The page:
Poppies in the Moat
From 5 August 2014 to 11 November 2014, a major artistic installation entitled 'Blood Swept Lands and Seas of Red' sees the Tower of London's famous dry moat filled with over 800,000 ceramic poppies to create a powerful visual commemoration for the First World War Centenary.
We're delighted to announce that all the poppies have been sold. Information about the sale of poppies and whether more may become available can be found at poppies.hrp.org.uk
The ceramic poppies were on sale for £25 each with net proceeds, hoped to be in excess of £15 million, to be shared equally amongst a group of carefully selected Service charities including the Legion.
The Legion is proud to be one of the selected charities along with the Confederation of Service Charities (COBSEO), Combat Stress, Coming Home, Help for Heroes and SSAFA (formerly the Soldiers, Sailors, Airmen and Families Association).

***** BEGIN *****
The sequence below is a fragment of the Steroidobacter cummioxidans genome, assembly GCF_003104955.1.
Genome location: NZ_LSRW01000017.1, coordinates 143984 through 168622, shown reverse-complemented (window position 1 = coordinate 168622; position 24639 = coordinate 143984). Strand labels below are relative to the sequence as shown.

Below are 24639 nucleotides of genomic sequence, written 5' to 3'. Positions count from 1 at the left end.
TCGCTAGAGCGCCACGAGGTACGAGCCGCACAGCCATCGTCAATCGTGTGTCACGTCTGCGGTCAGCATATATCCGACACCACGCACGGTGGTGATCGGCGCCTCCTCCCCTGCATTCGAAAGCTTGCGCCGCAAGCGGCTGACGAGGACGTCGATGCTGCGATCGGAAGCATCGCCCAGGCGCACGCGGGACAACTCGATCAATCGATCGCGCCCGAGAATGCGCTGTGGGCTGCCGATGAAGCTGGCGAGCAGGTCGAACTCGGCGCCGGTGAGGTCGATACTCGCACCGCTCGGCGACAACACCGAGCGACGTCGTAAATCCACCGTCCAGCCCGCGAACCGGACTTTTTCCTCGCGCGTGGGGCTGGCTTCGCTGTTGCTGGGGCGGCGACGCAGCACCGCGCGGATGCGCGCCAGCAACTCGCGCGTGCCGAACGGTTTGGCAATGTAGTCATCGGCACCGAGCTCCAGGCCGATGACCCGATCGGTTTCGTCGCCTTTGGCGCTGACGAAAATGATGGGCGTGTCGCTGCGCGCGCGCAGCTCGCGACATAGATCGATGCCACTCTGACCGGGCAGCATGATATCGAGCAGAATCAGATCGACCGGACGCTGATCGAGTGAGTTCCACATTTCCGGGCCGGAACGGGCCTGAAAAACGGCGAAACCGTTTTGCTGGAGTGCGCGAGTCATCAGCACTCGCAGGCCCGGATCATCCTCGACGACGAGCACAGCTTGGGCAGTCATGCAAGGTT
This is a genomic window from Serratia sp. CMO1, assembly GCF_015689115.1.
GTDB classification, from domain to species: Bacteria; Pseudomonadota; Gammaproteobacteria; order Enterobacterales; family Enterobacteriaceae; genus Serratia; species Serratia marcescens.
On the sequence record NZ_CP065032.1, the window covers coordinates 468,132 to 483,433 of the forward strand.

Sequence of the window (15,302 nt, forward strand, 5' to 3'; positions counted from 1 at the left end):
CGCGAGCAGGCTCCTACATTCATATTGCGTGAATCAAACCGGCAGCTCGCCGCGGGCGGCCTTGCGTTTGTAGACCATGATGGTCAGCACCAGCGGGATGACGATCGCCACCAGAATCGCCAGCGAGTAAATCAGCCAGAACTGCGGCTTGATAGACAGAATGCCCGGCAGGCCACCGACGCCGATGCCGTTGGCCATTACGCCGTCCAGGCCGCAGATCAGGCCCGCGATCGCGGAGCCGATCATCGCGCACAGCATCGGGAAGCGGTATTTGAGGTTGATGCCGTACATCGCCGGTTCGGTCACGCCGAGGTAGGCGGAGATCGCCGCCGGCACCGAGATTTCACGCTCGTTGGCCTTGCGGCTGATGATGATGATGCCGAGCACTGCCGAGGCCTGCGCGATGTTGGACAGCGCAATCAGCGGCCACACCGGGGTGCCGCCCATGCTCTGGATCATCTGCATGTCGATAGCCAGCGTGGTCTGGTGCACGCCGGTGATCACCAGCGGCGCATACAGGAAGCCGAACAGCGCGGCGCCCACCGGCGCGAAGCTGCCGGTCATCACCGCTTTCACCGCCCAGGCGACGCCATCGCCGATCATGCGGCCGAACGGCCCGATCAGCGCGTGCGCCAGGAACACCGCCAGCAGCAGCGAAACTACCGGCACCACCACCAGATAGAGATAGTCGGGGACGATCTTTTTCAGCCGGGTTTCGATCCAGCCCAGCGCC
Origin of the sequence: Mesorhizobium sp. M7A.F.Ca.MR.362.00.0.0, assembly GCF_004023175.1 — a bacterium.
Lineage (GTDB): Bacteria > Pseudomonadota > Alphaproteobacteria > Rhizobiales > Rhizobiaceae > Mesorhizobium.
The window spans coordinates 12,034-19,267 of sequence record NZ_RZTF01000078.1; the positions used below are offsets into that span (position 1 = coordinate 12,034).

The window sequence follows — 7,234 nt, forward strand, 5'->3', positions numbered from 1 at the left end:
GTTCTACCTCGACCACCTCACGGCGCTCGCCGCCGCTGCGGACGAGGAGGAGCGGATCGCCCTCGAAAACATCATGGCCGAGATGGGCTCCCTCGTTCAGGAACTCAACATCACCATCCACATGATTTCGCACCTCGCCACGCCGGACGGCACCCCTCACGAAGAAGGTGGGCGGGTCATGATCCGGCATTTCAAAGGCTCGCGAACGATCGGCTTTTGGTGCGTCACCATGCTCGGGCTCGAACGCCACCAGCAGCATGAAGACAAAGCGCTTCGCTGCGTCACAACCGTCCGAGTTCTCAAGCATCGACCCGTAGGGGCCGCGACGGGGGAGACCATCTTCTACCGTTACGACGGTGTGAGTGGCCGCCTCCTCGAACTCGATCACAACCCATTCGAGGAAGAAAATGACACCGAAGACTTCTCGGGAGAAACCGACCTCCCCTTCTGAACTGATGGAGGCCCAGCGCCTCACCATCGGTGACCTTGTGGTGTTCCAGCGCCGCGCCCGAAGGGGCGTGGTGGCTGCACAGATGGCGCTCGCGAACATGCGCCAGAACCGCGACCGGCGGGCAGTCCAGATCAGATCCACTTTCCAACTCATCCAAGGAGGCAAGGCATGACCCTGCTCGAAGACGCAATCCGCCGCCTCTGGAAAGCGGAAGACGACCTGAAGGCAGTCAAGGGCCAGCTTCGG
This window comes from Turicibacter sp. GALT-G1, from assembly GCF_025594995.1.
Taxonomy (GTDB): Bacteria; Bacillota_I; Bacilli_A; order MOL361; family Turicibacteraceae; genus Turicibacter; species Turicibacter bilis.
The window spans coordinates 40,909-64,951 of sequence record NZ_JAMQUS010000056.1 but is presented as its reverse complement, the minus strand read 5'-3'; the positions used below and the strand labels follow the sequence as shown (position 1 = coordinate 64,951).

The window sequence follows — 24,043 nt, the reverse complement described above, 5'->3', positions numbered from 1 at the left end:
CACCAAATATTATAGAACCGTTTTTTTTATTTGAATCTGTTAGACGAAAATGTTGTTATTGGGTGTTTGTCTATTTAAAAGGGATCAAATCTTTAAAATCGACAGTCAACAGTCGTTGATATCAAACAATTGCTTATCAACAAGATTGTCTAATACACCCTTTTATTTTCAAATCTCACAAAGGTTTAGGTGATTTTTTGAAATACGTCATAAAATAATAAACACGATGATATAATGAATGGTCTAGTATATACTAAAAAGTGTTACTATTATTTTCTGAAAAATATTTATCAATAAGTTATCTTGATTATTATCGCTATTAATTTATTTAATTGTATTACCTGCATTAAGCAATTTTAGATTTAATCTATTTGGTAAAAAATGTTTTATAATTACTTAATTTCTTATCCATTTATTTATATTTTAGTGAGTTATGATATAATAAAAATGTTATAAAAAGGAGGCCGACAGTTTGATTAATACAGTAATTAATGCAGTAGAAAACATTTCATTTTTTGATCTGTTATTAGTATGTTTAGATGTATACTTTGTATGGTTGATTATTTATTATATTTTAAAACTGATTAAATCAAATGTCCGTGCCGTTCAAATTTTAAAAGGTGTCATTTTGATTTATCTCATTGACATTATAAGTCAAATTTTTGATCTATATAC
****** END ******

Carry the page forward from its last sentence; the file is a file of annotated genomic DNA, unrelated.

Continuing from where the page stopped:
The significance of the vital work that these charities provide is one we must not forget and is especially poignant as we mark the anniversary of the First World War and remember all those who lived and fought during this time.
General the Lord Dannatt, Constable of the Tower
The installation, in collaboration with ceramic artist Paul Cummins and theatre stage designer Tom Piper, was unveiled on 5 August 2014, one hundred years since the first full day of Britain's involvement in the First World War.
The poppies, a symbol of Remembrance in the UK, will encircle the iconic landmark, creating not only a spectacular display visible from all around the Tower, but also an inspiring setting for performance and learning activities, as well as providing a location for personal reflection. The scale of the installation intends to reflect the magnitude of such an important centenary.
888,246 poppies have been installed, one for each British and Colonial fatality during the war. Visit the Historic Royal Palaces website for more information.
On 17 July 2014, the first ceramic poppy was planted in the moat by Yeoman Warder Crawford Butler. Read the press release.